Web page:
The internet has been a rapidly growing medium for writers since its inception. The internet offers marketing potential, publication potential, and independent publishing fulfillment. There are also opportunities for writers to generate a second income.
Many sites advertise “writers wanted,” or “editors wanted,” but do you really know what that entails? Here are personal testimonials (used with permission) from writers who have worked with a variety of websites that claim to pay or promote writers.
- Overall Experience
- Time Required
- Editorial Experience
I visited BellaOnline years before I applied to be an “Editor.” Editors there function much the same as “guides” on sites like About.com. You select your area of interest to create content and manage the specific section on that topic. I had always wondered why they always seemed to need so many editors. The site has a long internet history, and they maintained consistent focus through the years.
I decided to give it a shot. I’ve professionally written for many years. The staff claimed they usually only worked with “new writers,” which should’ve been a red flag. I was given the opportunity, but the focus on inexperience was off-putting. It made no sense. If you have an information-oriented site, you want knowledgeable people working on it. That’s how your site builds credibility, your hosts have credentials. There was actually a good reason for it. You can treat new writers in any way you wish, and they won’t know it’s wrong.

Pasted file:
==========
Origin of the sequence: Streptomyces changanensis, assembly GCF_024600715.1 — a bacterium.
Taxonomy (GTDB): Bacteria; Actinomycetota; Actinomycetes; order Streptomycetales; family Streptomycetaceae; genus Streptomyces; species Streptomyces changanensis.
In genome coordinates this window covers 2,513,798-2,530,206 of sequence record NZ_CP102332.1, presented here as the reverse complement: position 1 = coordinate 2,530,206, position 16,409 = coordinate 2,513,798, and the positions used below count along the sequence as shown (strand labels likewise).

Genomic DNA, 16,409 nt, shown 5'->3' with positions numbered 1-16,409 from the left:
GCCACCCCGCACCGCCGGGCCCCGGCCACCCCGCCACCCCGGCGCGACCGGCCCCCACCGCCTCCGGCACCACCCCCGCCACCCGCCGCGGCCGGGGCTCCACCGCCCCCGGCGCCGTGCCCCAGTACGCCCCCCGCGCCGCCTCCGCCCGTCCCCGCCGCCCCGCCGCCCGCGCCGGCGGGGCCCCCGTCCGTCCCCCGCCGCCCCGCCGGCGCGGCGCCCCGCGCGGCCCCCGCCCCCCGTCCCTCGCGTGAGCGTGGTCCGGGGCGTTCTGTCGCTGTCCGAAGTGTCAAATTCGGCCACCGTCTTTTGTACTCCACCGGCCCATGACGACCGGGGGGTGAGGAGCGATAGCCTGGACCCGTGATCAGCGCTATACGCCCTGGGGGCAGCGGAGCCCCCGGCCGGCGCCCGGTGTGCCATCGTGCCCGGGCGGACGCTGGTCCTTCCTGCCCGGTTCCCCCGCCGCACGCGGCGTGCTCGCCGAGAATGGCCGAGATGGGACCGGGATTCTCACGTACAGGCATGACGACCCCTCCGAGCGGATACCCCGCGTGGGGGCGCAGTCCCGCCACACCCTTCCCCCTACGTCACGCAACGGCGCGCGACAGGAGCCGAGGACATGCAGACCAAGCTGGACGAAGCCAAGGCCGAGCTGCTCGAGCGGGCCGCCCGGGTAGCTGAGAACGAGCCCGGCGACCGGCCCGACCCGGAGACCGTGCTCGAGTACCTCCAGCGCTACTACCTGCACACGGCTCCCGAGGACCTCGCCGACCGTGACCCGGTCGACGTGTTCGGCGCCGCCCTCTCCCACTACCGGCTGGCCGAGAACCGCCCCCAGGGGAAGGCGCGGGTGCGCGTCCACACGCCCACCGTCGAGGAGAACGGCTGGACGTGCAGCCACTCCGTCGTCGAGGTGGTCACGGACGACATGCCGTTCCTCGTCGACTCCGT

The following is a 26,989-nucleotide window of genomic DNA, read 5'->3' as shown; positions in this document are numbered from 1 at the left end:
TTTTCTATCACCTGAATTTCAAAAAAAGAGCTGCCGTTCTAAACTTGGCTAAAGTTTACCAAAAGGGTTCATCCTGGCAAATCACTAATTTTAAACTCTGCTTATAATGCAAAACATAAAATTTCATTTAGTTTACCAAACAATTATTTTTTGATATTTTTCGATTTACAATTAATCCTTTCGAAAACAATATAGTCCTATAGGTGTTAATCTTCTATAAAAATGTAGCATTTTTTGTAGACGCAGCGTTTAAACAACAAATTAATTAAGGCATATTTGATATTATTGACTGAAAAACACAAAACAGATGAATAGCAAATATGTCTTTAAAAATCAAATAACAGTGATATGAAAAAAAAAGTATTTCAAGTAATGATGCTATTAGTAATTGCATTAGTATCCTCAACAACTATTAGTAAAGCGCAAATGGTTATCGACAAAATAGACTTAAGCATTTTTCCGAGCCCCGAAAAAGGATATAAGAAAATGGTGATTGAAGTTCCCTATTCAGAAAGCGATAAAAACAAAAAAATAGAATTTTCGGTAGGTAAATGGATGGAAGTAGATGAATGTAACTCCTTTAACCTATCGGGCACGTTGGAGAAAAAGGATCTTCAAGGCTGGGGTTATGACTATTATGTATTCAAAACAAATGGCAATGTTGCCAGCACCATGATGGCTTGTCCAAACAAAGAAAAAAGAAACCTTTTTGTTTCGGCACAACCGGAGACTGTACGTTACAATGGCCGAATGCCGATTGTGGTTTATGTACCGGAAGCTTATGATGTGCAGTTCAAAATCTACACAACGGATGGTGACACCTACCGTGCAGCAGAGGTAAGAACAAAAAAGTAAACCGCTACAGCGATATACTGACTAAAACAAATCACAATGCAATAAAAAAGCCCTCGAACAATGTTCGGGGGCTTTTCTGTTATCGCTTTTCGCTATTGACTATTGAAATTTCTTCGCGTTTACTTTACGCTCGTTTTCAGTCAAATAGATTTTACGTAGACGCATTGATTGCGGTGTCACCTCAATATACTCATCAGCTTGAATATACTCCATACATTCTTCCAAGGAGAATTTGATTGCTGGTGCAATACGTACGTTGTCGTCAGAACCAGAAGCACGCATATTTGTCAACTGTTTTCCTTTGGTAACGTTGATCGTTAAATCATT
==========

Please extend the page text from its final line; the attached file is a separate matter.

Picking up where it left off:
The editorial process was an unbelievable trip into lunacy. Editors at BellaOnline are governed (and I do mean “governed”) by the most bizarre practices and regulations imaginable. To this day, I still don’t know half of what my editor wanted. Her emails were pages of copied-and-pasted, redundant information, most of which didn’t even apply to my situation. I had to study them to filter out the few sentences that were personally for me.
Rather than pointing out precisely what needed changing, she ranted about how I didn’t do what she wanted (not that she told me what she wanted to begin with). She said I had to remove my linked articles from the homepage because they needed editorial work, but then I was “hiding them” when I removed them.
The process caused me physical illness, even though I’ve spent years with the toughest editors imaginable. You must follow outdated SEO practices. You can’t use video and can’t really even use images (even public domain). I put excerpts of my articles on my personal blog and the BellaOnline staff completely removed my articles from their site because they feared “duplicate content.” I don’t guess anyone there visits newspaper or magazine websites where the same content is syndicated across thousands of websites.
I could’ve overlooked all of it, if not for one issue: my editor. After their last inspection, the editor locked me out of my area (without warning). BellaOnline doesn’t have many “editors” because they just don’t want them. When brave souls do volunteer their time and hard work, they’re tortured beyond measure. You have 30-, 60-, and 90-day edits, as well as edits every six months, just to be harassed. I just had a 30-day and a 90-day edit because my editor overlooked me. Working with them isn’t just about managing a section or creating content, it’s adhering to the ridiculous practices of unreasonably pretentious editors who seem to take some kind of joy out of harshest reviewing practices.
It’s easy to see why they want “new” writers after you’ve tried to work there.
Writers are “paid” by running ads and things on their respective pages. I did not pass the 90-day edit so I was not paid for any of it.